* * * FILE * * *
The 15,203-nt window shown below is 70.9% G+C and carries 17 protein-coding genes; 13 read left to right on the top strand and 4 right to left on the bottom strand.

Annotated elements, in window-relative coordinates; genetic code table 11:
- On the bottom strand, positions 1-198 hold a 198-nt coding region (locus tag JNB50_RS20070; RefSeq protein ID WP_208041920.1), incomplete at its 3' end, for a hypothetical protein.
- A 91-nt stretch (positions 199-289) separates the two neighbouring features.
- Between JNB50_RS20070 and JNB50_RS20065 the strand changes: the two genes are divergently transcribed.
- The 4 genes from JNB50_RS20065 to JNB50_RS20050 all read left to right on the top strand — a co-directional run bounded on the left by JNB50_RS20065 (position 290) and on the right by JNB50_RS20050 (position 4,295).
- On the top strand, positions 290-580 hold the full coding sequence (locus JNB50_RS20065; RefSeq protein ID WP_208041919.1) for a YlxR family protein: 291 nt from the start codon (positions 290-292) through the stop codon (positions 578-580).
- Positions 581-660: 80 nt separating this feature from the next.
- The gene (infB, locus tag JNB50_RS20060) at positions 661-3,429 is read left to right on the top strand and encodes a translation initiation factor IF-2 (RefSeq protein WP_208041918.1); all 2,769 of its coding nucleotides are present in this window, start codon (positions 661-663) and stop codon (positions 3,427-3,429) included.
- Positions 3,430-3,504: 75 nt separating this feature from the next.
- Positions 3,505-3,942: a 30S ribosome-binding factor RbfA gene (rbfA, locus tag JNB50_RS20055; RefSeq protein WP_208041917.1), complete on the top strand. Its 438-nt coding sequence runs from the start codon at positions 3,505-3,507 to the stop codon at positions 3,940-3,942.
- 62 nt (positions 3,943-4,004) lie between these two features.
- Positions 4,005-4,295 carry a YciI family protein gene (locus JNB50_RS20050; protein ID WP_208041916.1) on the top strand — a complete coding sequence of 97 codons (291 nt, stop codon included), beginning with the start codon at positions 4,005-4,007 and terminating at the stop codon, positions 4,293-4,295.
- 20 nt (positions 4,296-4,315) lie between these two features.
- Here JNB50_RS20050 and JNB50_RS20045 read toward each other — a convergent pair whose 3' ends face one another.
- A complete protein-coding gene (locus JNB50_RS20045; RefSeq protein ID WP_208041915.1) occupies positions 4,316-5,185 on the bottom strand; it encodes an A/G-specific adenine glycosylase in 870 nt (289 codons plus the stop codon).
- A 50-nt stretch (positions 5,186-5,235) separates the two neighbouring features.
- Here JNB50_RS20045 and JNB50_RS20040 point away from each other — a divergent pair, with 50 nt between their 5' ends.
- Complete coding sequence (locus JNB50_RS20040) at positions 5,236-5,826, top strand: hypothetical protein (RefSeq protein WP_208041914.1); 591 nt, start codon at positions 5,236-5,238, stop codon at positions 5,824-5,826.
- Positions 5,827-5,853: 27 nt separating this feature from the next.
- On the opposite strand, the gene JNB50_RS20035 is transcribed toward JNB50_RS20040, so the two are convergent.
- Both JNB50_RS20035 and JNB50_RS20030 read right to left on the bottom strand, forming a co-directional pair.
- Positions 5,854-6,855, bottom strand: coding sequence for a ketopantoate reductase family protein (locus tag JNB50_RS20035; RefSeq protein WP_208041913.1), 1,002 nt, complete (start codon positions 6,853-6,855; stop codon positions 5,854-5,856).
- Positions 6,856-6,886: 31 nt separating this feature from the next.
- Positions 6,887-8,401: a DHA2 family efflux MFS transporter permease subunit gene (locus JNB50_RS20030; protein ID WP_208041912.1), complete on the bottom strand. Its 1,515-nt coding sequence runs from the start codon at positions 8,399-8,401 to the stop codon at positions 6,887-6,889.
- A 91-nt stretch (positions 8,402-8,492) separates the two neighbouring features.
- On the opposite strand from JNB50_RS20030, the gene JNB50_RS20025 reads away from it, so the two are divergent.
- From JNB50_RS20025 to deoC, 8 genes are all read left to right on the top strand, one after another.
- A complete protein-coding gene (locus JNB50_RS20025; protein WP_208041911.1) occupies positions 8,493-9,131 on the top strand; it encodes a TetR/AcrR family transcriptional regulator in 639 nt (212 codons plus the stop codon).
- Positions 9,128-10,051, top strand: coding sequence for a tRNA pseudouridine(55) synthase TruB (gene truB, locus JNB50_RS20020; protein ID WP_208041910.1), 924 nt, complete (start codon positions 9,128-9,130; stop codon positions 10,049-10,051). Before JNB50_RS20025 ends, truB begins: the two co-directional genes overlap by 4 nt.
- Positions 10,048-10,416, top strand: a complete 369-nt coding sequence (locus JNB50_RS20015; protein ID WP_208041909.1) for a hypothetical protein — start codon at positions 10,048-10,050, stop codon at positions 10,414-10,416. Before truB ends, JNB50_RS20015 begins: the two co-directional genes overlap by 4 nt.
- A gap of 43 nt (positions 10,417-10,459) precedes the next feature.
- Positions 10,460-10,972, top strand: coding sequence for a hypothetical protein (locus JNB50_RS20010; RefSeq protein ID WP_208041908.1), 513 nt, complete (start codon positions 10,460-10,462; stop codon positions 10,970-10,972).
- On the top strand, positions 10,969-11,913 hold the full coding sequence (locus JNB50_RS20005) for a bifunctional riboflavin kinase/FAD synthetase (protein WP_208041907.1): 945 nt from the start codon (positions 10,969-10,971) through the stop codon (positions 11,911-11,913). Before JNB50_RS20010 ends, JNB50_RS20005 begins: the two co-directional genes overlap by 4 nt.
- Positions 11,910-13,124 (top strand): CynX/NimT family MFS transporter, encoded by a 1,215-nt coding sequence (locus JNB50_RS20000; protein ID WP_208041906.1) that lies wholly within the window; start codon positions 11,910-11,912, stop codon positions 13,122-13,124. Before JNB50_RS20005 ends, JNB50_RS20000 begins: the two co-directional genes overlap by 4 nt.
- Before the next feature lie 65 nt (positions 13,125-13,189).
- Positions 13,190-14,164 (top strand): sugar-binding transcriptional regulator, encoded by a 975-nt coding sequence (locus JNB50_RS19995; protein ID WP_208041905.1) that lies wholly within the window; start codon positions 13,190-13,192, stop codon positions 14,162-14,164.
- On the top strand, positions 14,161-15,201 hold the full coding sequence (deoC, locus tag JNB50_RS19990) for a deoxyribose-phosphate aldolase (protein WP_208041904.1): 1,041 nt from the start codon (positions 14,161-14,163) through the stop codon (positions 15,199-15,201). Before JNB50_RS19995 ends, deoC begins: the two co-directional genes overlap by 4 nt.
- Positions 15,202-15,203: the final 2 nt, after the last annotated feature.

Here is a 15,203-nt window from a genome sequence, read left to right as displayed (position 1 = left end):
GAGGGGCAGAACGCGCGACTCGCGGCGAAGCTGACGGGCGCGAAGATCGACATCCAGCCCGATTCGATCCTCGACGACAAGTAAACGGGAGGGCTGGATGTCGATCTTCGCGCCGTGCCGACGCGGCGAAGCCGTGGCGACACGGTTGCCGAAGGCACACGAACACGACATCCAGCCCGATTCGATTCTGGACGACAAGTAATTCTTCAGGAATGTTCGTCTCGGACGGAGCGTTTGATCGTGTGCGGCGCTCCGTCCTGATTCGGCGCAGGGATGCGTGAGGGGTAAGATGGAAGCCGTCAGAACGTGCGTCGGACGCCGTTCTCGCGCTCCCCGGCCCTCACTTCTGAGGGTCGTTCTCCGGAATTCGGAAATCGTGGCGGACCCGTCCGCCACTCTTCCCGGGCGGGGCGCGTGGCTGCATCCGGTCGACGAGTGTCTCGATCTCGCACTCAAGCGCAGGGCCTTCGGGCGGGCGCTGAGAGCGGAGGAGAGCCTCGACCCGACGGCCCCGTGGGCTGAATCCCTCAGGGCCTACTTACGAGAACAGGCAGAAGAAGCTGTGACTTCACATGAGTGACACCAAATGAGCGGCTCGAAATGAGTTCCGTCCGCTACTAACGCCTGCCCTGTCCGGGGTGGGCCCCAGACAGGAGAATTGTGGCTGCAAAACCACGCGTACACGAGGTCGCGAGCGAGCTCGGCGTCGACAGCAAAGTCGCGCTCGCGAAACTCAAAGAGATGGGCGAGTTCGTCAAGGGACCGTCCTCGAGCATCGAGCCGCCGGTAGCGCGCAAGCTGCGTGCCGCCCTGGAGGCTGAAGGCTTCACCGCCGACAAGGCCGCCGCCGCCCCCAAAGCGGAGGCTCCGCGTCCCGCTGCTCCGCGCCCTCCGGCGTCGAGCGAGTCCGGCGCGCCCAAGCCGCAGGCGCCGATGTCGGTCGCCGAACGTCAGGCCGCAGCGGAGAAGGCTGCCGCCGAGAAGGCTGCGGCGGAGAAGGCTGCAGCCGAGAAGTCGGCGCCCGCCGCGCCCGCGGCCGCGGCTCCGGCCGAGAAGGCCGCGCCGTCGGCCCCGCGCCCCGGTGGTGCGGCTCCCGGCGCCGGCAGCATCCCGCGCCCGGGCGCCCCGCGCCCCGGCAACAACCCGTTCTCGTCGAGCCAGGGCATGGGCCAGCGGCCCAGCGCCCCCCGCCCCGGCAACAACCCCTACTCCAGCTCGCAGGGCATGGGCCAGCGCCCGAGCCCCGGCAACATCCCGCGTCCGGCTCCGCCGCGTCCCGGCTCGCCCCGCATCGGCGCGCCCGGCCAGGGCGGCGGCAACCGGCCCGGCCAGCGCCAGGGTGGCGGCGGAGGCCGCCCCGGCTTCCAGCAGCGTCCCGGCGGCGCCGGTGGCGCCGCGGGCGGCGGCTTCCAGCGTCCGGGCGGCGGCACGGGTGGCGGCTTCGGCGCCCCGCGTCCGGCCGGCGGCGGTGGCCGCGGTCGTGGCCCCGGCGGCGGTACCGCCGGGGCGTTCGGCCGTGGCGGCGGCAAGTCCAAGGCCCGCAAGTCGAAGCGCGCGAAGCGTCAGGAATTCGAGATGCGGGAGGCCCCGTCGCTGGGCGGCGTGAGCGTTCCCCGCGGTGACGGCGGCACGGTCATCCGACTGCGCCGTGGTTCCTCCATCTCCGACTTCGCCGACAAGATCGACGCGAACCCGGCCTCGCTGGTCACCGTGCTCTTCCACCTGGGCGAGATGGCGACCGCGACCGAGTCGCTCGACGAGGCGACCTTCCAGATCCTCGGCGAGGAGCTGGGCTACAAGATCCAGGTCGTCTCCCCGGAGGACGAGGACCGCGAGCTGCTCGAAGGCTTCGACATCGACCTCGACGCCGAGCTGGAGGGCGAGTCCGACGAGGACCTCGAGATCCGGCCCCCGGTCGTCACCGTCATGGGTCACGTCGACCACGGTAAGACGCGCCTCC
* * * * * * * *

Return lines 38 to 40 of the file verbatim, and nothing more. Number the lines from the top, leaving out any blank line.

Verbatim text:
- On the top strand, positions 14,161-15,201 hold the full coding sequence (deoC, locus tag JNB50_RS19990) for a deoxyribose-phosphate aldolase (protein WP_208041904.1): 1,041 nt from the start codon (positions 14,161-14,163) through the stop codon (positions 15,199-15,201). Before JNB50_RS19995 ends, deoC begins: the two co-directional genes overlap by 4 nt.
- Positions 15,202-15,203: the final 2 nt, after the last annotated feature.

Here is a 15,203-nt window from a genome sequence, read left to right as displayed (position 1 = left end):